Alamosa Trees: Trees are included in revamped zoning code
I am so glad that the City of Alamosa is revamping the zoning code. From a tree board member perspective, I think it is an overall improvement. If you wish to read and/or comment on the code, please visit the City of Alamosa website and click on the red button at the top of the page. There will be a public hearing regarding the code at the regular city council meeting on December 6.
Several tree issues grabbed my attention: “Parking Lot Landscaping,” “Prohibited Tree Pruning Techniques,” “Landscape Design Principles for non-residential and multifamily development that involve more than 1,000 sq. ft. of landscaped area,” and “Maintenance Standards.”
Parking Lots: The Alamosa Tree Board (TB) has been interested in these issues for many years. More than four years ago, the tree board made a presentation to Alamosa City Council (2013 Jan 16) regarding trees in smaller parking lots and maintenance of trees on commercial properties. We made a few specific suggestions after pointing out local examples and researching what other cities in Colorado require. We suggested landscaping be required for any parking lots with five or more spaces, permanent watering systems, water efficient landscaping, and replacement of trees and shrubs if they die or are removed.
The draft zoning code requires landscaping for lots of 16 or more spaces. I feel this leaves too much un-interrupted hard scape. The TB in 2013 suggested landscaping on any lot of five or more spaces. I’d settle for a compromise of 10 spaces!
Pruning: Several to-be-avoided procedures that I’ve discussed in this column are prohibited “on trees that are preserved or planted pursuant to an approved landscape plan.” They include “(1) Topping (cutting large vertical branches of the tree to reduce its height), (2) Tipping (cutting branches between nodes), (3) Bark ripping (cutting branches so that the bark rips when the branch falls), (4) Flush cuts (cutting the branch too close to the collar, the area where the branch connects to the tree), and (5) Stub cuts (cutting branches too far away from the collar, the area where the branch connects to the tree).”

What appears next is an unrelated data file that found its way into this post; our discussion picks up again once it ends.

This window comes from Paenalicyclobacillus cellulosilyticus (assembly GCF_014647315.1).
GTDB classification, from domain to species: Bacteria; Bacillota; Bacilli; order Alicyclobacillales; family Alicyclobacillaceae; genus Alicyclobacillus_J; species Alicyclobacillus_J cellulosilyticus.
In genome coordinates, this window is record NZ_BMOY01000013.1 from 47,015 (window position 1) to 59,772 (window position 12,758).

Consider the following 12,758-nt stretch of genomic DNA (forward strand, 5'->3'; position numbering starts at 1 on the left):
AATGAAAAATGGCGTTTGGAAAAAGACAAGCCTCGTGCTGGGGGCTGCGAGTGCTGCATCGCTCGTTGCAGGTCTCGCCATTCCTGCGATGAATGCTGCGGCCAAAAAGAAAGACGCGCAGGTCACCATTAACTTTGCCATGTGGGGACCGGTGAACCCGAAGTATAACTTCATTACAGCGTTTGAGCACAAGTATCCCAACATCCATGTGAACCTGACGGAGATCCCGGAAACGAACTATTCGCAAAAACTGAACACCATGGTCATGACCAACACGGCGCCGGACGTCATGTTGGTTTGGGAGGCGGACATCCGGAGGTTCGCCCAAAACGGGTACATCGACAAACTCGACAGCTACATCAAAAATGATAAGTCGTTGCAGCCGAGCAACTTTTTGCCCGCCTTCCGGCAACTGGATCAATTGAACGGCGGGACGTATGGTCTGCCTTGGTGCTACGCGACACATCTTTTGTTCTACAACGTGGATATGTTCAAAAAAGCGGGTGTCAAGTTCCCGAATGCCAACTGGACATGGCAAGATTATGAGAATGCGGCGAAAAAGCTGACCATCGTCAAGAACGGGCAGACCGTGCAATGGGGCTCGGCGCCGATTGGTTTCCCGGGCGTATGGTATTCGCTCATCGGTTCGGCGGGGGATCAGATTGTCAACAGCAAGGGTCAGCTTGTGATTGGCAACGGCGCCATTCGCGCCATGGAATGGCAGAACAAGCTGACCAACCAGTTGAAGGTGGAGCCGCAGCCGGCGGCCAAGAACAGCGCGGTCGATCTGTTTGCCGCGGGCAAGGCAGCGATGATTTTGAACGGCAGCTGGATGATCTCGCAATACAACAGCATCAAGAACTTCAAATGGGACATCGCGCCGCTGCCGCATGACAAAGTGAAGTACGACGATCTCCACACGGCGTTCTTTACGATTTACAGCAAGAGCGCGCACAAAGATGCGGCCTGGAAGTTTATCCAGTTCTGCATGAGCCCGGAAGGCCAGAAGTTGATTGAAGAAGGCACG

The TB first discussed the zoning code draft at its November meeting. Following the meeting, TB member and Colorado State Forester Adam Moore sent copies of our initial notes to Colorado Community Forestry Program Manager Keith Wood and Colorado Community Forester (& presenter of several tree workshops in the San Luis Valley) Vince Urbina.
Vince responded that he thinks it’s best to avoid specific definitions and procedures as they change over time. I suggest preceding the specific prohibitions with a statement saying the pruning “will follow the industry accepted standards for proper tree pruning as contained in the latest version of the ANSI A300 Pruning Standard and the latest version of the International Society of Arboriculture Tree Pruning Best Management Practice. Currently, these include:”
Landscape Design Principles: I am very pleased that the code addresses tree species diversity. The code calls for, “a. Not more than 40 percent shall be of any one genus; and b. Not more than 20 percent shall be of any one species.” I prefer Keith’s assessment that the diversity should be not more than 30 percent in one family, not more than 20 percent in one genus, and not more than 10 percent of one species. While it’s true that species selection is more limited in the SLV, I think we can achieve this level of diversity.
As recommendations may change over time, Vince suggests consulting the ‘Setting Diversity Goals’ section of the Colorado Tree Coalition’s Colorado Ash Tree Replacement Selection Tool http://coloradotrees.org/find/. And don’t forget the local ‘Board Recs’ under the ‘Tree Lists’ tab at Alamosa Trees website www.alamosatrees.net.
Maintenance Standards: I was delighted to see this section. Too often, I’ve seen initial landscaping deteriorate as it is NOT maintained. The code states, “All landscaping elements and irrigation equipment shall be maintained in good condition. Ongoing maintenance, including the replacement of dead or unhealthy plantings, is required for areas that are landscaped pursuant to an approved landscape plan.”
The zoning code draft is not light reading! It’s more than 200 pages includes a lot of legalese. Oh, my!
“We abuse land because we regard it as a commodity belonging to us. When we see land as a community to which we belong, we may begin to use it with love and respect.” Aldo Leopold